After almost a decade of animosity and lawsuits, cabbies might help Uber weather a labor shortage—and take a bite out of the competition.
WIRED – After almost a decade of fights and lawsuits, Uber and New York taxis are making nice. The ride-hailing firm and two companies that build technology for taxis, Curb Mobility and Creative Mobile Technologies, announced last week that they had reached a deal to put taxis on the Uber platform. For riders, that means the UberX they order could show up as a yellow cab. Taxi drivers, meanwhile, will be offered Uber trips alongside other electronic hails from other apps.
A time traveler from the mid-2010s would hardly believe it. Back then, Uber CEO Travis Kalanick said his company was engaged in a global political campaign, “and the opponent is an asshole named Taxi.” In New York, taxi drivers blamed ride-hail companies for the sharp dip in rides, for the collapse of the value of taxi medallions, a license that allows a taxi to operate in the city, and eventually, for a series of tragic driver suicides. When the city tried to crack down on ride-hail, Uber called on its customers to rain complaints onto City Hall and poked at the mayor within its app. New York responded with more onerous regulations, aimed at cutting ride-hail vehicles’ traffic and environmental effects. The lawsuits flew.
But Uber has a less truculent CEO now—the former Expedia executive Dara Khosrowshahi—and all that “asshole” stuff seems to be behind it.
“Uber has a long history of partnering with the taxi industry to provide drivers with more ways to earn and riders with another transportation option,” Andrew Macdonald, the company’s senior vice president of mobility and business operations, said in a statement.
“To quote [songwriter] Jerry Garcia, ‘What a long, strange trip it’s been,’” says Matthew Daus, a former New York City taxi commissioner who is now president of the International Association of Transportation Regulators, a nonprofit professional association of government officials.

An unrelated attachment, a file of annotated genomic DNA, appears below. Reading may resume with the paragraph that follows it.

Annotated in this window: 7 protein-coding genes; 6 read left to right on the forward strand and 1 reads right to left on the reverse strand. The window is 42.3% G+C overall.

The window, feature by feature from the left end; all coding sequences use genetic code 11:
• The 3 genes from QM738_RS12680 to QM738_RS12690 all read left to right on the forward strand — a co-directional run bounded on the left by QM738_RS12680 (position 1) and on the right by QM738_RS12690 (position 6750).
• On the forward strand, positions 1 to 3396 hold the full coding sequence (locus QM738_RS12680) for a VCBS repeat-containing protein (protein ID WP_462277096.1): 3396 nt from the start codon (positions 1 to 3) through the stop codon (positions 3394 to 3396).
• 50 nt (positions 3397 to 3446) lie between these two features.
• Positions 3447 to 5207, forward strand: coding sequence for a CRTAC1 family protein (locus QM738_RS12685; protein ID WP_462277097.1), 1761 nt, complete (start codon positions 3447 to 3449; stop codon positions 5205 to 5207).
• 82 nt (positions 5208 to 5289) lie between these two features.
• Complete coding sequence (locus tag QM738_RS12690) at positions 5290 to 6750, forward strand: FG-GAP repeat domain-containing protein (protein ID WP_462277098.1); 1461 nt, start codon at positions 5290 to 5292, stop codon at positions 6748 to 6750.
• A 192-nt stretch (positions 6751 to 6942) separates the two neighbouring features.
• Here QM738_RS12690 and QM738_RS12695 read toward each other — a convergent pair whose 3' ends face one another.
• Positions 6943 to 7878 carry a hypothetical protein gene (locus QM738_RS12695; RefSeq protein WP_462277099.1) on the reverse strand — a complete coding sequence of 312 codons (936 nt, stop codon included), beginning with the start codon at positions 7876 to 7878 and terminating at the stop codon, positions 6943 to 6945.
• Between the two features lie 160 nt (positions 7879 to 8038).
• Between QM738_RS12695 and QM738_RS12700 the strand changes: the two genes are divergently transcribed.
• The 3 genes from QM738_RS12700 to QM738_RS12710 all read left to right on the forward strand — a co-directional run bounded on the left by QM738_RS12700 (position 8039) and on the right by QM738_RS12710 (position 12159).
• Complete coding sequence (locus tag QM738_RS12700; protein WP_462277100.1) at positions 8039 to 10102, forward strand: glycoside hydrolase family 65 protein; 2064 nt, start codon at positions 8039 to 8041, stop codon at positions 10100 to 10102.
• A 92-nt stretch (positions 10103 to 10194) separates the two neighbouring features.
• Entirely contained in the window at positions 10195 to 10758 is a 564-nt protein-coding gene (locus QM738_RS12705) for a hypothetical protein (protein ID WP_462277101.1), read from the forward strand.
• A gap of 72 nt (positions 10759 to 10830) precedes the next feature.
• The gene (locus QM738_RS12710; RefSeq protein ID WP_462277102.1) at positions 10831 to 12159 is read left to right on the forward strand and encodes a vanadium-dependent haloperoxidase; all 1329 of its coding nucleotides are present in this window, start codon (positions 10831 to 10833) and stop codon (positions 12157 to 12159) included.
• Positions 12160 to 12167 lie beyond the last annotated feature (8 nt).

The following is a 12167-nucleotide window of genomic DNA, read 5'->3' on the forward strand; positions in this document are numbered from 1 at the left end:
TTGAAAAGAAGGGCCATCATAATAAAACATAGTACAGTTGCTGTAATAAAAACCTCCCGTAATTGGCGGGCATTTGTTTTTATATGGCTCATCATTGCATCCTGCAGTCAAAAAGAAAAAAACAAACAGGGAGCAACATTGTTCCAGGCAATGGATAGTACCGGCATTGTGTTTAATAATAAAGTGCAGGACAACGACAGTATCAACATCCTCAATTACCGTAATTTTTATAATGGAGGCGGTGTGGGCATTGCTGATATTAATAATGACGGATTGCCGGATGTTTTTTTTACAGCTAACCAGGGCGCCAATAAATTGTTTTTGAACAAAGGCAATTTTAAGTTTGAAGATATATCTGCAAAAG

The taxi technology companies say the deal is designed to give taxi drivers access to more potential customers. Today, New Yorkers can hail taxi cabs on the street, or through the companies’ apps, which only offer taxi rides. But Uber’s app already lives on many city residents’ and visitors’ phones. “I strongly believe that [the taxi industry] has much more room to grow,” says Amos Tamam, the CEO of Curb Mobility.
Uber, meanwhile, gains access to nearly 14,000 new cars and their drivers, at a time when both might be in short supply. Many workers stopped driving for the company during the pandemic, and the ride-hail industry had 22 percent fewer drivers in New York at the beginning of this year than it did at its height in April 2019, according to data from the Taxi and Limousine Commission. And that’s before gas prices led many ride-hail drivers to reexamine whether driving made financial sense. (Uber says it now has the most US drivers on the app since the pandemic started, and that it hasn’t seen a decrease in drivers in the US and Canada over the last few months.)
Uber has been especially squeezed in New York, because the city has since 2018 capped the number of ride-hail vehicles allowed to operate on its roads. As of January, there were just over 96,000 vehicle licenses granted in the city, according to the Taxi and Limousine Commission, though 30,000 of them weren’t used that month. This new partnership will allow Uber to give more rides without adding more cars to the road.